• M. Berti et al. “The Leipzig Open Fragmentary Texts Series (LOFTS)”. In Digital Methods and Classical Studies. Ed. N.W. Bernstein and N. Coffee. DHQ Themed Issue 10(2), 2016 (link)
      16 hours 1 min ago Early Church Uncovered on Holy Island of Lindisfarne << Archaeology Magazine

      Lindisfarne Church Foundations


      NEWCASTLE, ENGLAND—The remains of what may be among the oldest Saxon churches in Northumbria have been discovered on the Holy Island of Lindisfarne, according to a report from Chronicle Live. An excavation led by Richard Carlton of Newcastle University has uncovered sandstone blocks that are around three feet long, foundations that measure more than three feet wide, what appears to be an altar base, and the division between the church’s nave and chancel. The church was located on the Heugh, a ridge on the island offering a vantage on Bamburgh, where the Northumbrians had their royal capital. The church is thought to date to between A.D. 630 and 1050, most likely on the earlier end of the span, and may have been built on the same site where St. Aidan raised a wooden church in A.D. 635. “There are not many churches of potentially the Seventh or Eighth Centuries known in medieval Northumbria, which stretched from the Humber to the Forth,” said Carlton. “It adds another chapter to the history of Holy Island.” To read in-depth about the Northumbrians’ royal seat at Bamburgh, go to “Letter from England: Stronghold of the Kings in the North.”

      16 hours 13 min ago Ancient Fish Trap Discovered in Alaska << Archaeology Magazine

      Alaska Fish TrapKODIAK ISLAND, ALASKA—A prehistoric stone fish trap has been found on northern Kodiak Island, reports Alaska Native News. Alutiiq Museum archaeologist Patrick Saltonstall identified the rare trap, known as a corrall, at the mouth of a stream. At high tide, salmon would swim above the corrall, but at low tide the fish would be trapped within its stone walls. “The fish trap took a lot of work to build and maintain. I imagine that it was reused year after year and that it was owned by a community or an extended family,” says Saltonstall. “Many lines of archaeological evidence indicate that Alutiiq ancestors developed tools to efficiently harvest large quantities of fish. A fish trap is another great example.” Next to the trap Saltonstall also discovered previously unidentified petroglyphs. To read in-depth about the archaeology of native Alaskan peoples, go to “Cultural Revival.”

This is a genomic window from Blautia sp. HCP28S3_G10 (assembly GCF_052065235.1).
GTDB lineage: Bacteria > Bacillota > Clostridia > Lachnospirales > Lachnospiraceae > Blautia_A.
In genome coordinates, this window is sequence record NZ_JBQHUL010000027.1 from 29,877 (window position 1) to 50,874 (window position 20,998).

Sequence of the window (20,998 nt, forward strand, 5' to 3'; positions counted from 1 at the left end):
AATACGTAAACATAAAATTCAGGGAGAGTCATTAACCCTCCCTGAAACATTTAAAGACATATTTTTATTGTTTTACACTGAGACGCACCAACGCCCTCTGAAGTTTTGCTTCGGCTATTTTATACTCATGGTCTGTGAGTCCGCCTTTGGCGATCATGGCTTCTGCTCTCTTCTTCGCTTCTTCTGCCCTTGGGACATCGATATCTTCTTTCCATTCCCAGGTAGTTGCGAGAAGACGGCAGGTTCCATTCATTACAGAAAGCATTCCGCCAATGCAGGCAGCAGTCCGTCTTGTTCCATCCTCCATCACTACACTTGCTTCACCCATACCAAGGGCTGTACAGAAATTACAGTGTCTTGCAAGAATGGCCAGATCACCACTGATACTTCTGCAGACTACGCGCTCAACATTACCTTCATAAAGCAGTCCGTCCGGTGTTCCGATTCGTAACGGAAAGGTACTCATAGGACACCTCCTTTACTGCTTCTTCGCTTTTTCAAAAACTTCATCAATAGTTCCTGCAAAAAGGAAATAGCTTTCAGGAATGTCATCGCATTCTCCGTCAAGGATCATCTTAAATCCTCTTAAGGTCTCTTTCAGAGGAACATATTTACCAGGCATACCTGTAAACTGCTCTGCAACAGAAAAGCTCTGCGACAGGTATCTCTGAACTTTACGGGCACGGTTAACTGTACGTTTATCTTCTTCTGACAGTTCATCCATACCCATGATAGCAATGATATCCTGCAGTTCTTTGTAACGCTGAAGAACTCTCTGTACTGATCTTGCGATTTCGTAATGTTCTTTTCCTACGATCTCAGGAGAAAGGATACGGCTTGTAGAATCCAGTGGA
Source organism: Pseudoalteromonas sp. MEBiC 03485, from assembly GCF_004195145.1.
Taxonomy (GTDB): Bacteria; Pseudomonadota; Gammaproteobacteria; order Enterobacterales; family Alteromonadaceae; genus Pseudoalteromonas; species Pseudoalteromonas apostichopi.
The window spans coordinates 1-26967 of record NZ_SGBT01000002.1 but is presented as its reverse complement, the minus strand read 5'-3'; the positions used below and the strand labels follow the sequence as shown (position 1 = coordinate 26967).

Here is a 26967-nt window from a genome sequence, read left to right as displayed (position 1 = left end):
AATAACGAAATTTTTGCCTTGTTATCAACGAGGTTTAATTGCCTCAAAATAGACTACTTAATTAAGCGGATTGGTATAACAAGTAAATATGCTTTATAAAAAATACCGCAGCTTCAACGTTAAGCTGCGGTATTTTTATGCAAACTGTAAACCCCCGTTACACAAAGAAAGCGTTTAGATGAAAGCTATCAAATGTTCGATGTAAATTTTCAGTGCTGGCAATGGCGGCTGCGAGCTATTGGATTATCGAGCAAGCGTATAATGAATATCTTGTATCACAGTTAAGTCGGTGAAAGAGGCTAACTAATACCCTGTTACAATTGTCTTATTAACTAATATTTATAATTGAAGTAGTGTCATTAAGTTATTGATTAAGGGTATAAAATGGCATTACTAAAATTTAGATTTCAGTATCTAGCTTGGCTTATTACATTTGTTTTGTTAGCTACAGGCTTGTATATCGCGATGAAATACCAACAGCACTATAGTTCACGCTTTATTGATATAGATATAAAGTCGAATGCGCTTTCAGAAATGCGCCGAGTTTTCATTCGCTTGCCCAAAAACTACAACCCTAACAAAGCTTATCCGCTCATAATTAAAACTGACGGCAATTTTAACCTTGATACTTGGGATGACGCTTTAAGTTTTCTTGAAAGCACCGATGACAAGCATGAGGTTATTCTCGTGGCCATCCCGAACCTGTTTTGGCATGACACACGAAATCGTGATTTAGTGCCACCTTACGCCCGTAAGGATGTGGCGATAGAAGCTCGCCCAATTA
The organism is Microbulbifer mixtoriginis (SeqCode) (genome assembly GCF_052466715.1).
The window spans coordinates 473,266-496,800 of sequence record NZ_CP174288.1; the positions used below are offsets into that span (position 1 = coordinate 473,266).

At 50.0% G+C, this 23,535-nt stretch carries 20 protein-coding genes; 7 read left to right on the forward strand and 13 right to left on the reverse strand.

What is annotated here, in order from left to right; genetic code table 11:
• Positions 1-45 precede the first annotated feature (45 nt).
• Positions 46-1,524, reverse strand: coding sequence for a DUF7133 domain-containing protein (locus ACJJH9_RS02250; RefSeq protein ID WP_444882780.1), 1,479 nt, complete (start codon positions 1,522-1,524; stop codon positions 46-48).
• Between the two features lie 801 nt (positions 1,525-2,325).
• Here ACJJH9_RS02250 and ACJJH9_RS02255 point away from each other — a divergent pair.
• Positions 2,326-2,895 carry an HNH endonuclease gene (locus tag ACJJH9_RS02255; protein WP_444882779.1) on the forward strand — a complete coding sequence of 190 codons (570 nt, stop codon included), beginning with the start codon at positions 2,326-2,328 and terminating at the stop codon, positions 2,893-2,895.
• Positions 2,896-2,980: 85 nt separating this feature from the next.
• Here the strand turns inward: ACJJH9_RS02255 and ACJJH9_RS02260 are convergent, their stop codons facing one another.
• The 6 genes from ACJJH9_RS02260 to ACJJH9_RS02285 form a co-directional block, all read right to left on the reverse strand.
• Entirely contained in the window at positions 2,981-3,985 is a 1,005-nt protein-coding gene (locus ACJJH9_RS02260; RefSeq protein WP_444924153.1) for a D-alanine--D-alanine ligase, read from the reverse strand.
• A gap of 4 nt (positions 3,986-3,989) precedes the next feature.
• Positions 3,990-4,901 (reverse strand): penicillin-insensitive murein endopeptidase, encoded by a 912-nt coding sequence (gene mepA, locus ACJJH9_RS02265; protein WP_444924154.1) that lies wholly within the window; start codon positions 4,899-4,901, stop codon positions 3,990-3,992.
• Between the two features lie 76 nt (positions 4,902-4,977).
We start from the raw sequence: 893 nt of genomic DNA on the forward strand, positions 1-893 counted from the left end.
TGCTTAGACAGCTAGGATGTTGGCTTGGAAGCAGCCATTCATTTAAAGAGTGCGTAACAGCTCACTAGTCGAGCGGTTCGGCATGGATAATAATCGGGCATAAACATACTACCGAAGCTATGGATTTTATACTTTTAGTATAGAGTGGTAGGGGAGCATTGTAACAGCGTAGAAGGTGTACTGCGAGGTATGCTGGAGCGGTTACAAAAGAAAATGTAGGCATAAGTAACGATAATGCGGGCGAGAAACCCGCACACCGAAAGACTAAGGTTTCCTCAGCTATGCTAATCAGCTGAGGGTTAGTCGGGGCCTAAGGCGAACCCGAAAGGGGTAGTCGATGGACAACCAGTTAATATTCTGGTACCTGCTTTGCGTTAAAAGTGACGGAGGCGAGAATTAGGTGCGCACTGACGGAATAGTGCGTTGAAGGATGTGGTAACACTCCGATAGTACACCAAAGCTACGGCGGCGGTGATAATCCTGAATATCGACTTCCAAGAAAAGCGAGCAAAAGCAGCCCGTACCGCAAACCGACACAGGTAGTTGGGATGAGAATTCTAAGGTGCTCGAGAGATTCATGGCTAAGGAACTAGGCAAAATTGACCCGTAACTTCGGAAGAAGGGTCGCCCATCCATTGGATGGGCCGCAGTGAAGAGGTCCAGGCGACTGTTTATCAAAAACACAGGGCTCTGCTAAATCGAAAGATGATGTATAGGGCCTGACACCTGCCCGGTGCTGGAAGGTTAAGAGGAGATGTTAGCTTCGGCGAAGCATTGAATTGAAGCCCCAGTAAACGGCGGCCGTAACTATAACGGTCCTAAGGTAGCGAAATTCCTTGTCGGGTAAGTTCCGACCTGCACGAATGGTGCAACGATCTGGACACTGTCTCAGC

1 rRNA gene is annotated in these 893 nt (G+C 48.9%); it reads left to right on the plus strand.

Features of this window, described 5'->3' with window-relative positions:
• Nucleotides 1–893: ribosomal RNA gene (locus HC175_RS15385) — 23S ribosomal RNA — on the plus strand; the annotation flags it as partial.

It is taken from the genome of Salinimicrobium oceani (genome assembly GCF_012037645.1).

17 hours 54 min ago To The Black Sea And Back: The Late Antique Dura-Europos ‘Shield’ Map << Sarah E. Bond


      Dura-Europos as visualized on the Pelagios Project’s Peripleo map.

      Dura-Europos is an ancient site on the Euphrates river in modern-day Syria. The objects excavated at the site by Yale University (later famously led by Mikhail Rostovtzeff), and the French Academy of Inscriptions and Letters during the 1920s and 1930s provide some of the most vivid wall paintings, mosaics, and material culture from the ancient world that we have today. One of the most stunning finds is a parchment shield cover that dates to around 260 CE, which has a map of the Black Sea on it. There is debate over whether it was on the inside of a shield used by a soldier or was a dedicatory object; however, the map provides a rare glimpse into how geography was visualized.